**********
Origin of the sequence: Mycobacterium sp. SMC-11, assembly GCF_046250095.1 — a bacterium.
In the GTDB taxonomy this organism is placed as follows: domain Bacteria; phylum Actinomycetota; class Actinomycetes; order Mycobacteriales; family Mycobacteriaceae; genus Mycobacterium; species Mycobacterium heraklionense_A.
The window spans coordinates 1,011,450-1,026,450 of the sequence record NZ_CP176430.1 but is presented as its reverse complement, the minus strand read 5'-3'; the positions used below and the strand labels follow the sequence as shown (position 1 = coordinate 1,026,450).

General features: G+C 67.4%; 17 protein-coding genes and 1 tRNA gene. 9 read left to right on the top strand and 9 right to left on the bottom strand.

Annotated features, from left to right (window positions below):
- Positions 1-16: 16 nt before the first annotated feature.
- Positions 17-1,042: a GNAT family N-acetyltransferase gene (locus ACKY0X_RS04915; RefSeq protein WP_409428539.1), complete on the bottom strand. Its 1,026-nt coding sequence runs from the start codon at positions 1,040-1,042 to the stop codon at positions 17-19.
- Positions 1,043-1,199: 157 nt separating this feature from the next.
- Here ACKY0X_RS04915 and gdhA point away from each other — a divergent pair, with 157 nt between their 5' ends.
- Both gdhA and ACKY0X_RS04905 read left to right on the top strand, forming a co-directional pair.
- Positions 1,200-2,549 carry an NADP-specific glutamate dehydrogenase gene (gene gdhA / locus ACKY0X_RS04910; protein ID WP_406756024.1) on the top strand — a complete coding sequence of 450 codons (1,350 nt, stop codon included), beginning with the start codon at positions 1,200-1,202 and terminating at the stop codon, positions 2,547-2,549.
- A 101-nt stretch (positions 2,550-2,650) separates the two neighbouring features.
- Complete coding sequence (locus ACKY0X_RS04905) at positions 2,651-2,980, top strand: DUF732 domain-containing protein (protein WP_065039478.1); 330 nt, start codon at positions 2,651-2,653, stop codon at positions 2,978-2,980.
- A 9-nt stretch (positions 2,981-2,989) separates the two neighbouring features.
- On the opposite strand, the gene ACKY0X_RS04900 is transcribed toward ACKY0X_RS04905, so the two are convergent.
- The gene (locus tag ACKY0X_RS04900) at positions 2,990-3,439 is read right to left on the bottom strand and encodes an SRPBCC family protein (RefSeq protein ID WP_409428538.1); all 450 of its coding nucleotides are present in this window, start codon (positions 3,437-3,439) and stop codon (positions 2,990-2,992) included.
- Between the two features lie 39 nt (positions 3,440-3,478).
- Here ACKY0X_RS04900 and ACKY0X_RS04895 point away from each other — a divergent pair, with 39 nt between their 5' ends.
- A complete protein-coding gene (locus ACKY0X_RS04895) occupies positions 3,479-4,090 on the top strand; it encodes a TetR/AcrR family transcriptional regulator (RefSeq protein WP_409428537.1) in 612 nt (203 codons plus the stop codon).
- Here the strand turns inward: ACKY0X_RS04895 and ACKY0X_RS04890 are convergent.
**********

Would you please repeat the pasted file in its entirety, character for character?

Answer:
Origin of the sequence: Mycobacterium sp. SMC-11, assembly GCF_046250095.1 — a bacterium.
In the GTDB taxonomy this organism is placed as follows: domain Bacteria; phylum Actinomycetota; class Actinomycetes; order Mycobacteriales; family Mycobacteriaceae; genus Mycobacterium; species Mycobacterium heraklionense_A.
The window spans coordinates 1,011,450-1,026,450 of the sequence record NZ_CP176430.1 but is presented as its reverse complement, the minus strand read 5'-3'; the positions used below and the strand labels follow the sequence as shown (position 1 = coordinate 1,026,450).

General features: G+C 67.4%; 17 protein-coding genes and 1 tRNA gene. 9 read left to right on the top strand and 9 right to left on the bottom strand.

Annotated features, from left to right (window positions below):
- Positions 1-16: 16 nt before the first annotated feature.
- Positions 17-1,042: a GNAT family N-acetyltransferase gene (locus ACKY0X_RS04915; RefSeq protein WP_409428539.1), complete on the bottom strand. Its 1,026-nt coding sequence runs from the start codon at positions 1,040-1,042 to the stop codon at positions 17-19.
- Positions 1,043-1,199: 157 nt separating this feature from the next.
- Here ACKY0X_RS04915 and gdhA point away from each other — a divergent pair, with 157 nt between their 5' ends.
- Both gdhA and ACKY0X_RS04905 read left to right on the top strand, forming a co-directional pair.
- Positions 1,200-2,549 carry an NADP-specific glutamate dehydrogenase gene (gene gdhA / locus ACKY0X_RS04910; protein ID WP_406756024.1) on the top strand — a complete coding sequence of 450 codons (1,350 nt, stop codon included), beginning with the start codon at positions 1,200-1,202 and terminating at the stop codon, positions 2,547-2,549.
- A 101-nt stretch (positions 2,550-2,650) separates the two neighbouring features.
- Complete coding sequence (locus ACKY0X_RS04905) at positions 2,651-2,980, top strand: DUF732 domain-containing protein (protein WP_065039478.1); 330 nt, start codon at positions 2,651-2,653, stop codon at positions 2,978-2,980.
- A 9-nt stretch (positions 2,981-2,989) separates the two neighbouring features.
- On the opposite strand, the gene ACKY0X_RS04900 is transcribed toward ACKY0X_RS04905, so the two are convergent.
- The gene (locus tag ACKY0X_RS04900) at positions 2,990-3,439 is read right to left on the bottom strand and encodes an SRPBCC family protein (RefSeq protein ID WP_409428538.1); all 450 of its coding nucleotides are present in this window, start codon (positions 3,437-3,439) and stop codon (positions 2,990-2,992) included.
- Between the two features lie 39 nt (positions 3,440-3,478).
- Here ACKY0X_RS04900 and ACKY0X_RS04895 point away from each other — a divergent pair, with 39 nt between their 5' ends.
- A complete protein-coding gene (locus ACKY0X_RS04895) occupies positions 3,479-4,090 on the top strand; it encodes a TetR/AcrR family transcriptional regulator (RefSeq protein WP_409428537.1) in 612 nt (203 codons plus the stop codon).
- Here the strand turns inward: ACKY0X_RS04895 and ACKY0X_RS04890 are convergent.